Published by: Scribner
Buy the Book: Amazon, Barnes & Noble
Set in the seaside town of Gloucester, Massachusetts, fifty-nine-year-old Kathleen Levine, a longtime resident, is graceful, maternal, and steady, a devoted children’s librarian, a convert to Judaism, the mother of two grown sons. But when she is diagnosed with breast cancer — which killed her sister fifteen years earlier — her life is thrown into turmoil. Frightened, lonesome for a friend to talk to, burdened by secrets, she meets Joyce Tabachnik and a friendship is born. Forty-two-year-old Joyce, restless and funny, a freelance writer with literary aspirations, has just bought a small house in Gloucester, where she hopes to write as well as vacation with her family. Like Kathleen, Joyce is at a fragile juncture in her life. With her twelve-year-old daughter becoming increasingly testy and distant, she’s also feeling a lack of connection to her husband.
A mutual appreciation of books, a shared sense of humor, and the beauty of the natural world bring the two women together for long walks along Good Harbor beach. Slowly, they begin to share their personal histories and to realize how much they can learn from each other. Ultimately they wrestle with some startling secrets, and help each other to confront scars left by old emotional wounds.
“Immensely moving and delicately told … Anita Diamant has the rare ability to tell a story with charm and sensitivity yet never to slither over into the mawkish or sentimental. Her apparently ordinary characters are so subtly drawn that they live on in the mind long after the final page has closed. You want to know them better, and meet them again. It takes a singular talent to make that happen… I was entranced by every word.”
— Daily Mail
“A heart-warming tale of female friendship and the importance of sharing long-hidden secrets and facing the future.”
— Family Circle
“Graceful and entertaining.”
— The Toronto Sun
“If you’re missing a close friend or a friendship, Good Harbor strikes a chord.”
Reading Group Guide
1. Joyce and Kathleen become fast friends despite a seventeen-year age difference. What common traits, experiences, and challenges serve as the foundation of their friendship? How do their different perspectives on life help each other as wives, as parents, as friends, as women growing older?
2. Kathleen thinks that talking with men “just isn’t the same.” Do you agree? Is there an inherent difference in the way men and women communicate? What do Kathleen and Joyce derive from their conversations with each other that they don’t get from their husbands?
3. How significant is the setting of this novel? How do Cape Ann and the beach at Good Harbor serve as “characters” or catalysts throughout the book?
4. Religion is an important theme for many characters in Good Harbor. How do Kathleen, Pat, Joyce, Hal, Rabbi Hertz, and Theresa Lupo, for example, approach their religion? How does religion help them define themselves? How does it bring them together?
5. Kathleen learns some surprising things about her son Hal in Good Harbor. How do these revelations affect their relationship? What does Kathleen learn about herself? About Hal?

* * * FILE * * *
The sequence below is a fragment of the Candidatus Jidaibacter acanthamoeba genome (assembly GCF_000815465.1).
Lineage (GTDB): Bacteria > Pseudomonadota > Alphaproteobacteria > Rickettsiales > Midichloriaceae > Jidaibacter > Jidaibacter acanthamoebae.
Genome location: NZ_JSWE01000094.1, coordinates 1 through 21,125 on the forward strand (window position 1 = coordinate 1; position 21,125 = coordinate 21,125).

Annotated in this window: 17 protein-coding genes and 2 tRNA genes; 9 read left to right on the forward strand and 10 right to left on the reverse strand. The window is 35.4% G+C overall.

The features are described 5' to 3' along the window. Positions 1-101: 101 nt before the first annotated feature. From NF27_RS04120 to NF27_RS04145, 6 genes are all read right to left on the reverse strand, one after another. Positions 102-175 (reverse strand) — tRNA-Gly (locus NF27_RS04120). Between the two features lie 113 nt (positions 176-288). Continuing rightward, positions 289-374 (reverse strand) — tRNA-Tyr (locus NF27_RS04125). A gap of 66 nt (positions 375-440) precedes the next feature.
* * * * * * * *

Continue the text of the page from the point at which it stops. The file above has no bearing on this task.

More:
6. Recall Kathleen’s discomfort at friends offering their “cancer stories” when they learn of her diagnosis. Why do these sympathetic gestures make Kathleen feel worse rather than better? How does her sister Pat’s death make Kathleen’s diagnosis even more difficult to face?
7. What is the cause of Joyce’s “funk” in the beginning of the novel? How does her house become both the outlet for her frustrations and a source of satisfaction?
8. Why does Joyce struggle between her desire to write a serious novel and her pleasure in writing about her romance heroine Magnolia? Why is she uncomfortable talking about her literary aspirations and accomplishments? What finally allows Joyce to get over her writer’s block?
9. Kathleen says there are “lots of things she never said to Buddy” and believes this is “the secret of their marital happiness.” Is she correct in that assessment? For Joyce and Frank, the lack of communication creates a deep rift in their relationship. What are some of the other silences and secrets in Good Harbor? What effect, both positive and negative, do they have on the characters’ lives?
10. Kathleen and Buddy and Joyce and Frank experience different kinds of grieving over their children — the first couple grieves a death, the second grieves the inevitable passage of their children into adulthood. How do these very different kinds of losses, and the couples’ inability to talk about them, affect their marriages?
11. At the end of Good Harbor, Kathleen and Joyce have arrived at a new understanding of themselves, their families, and each other. Discuss the journey each woman makes to the new place in her life. What resources did they draw upon to get there? How do you imagine their futures?
12. If you have read Diamant’s first bestselling novel, The Red Tent, compare and contrast it with Good Harbor. How does ancient womanhood differ from modern womanhood? What do Diamant’s female characters have in common across the centuries?
Learn more at Simon & Schuster.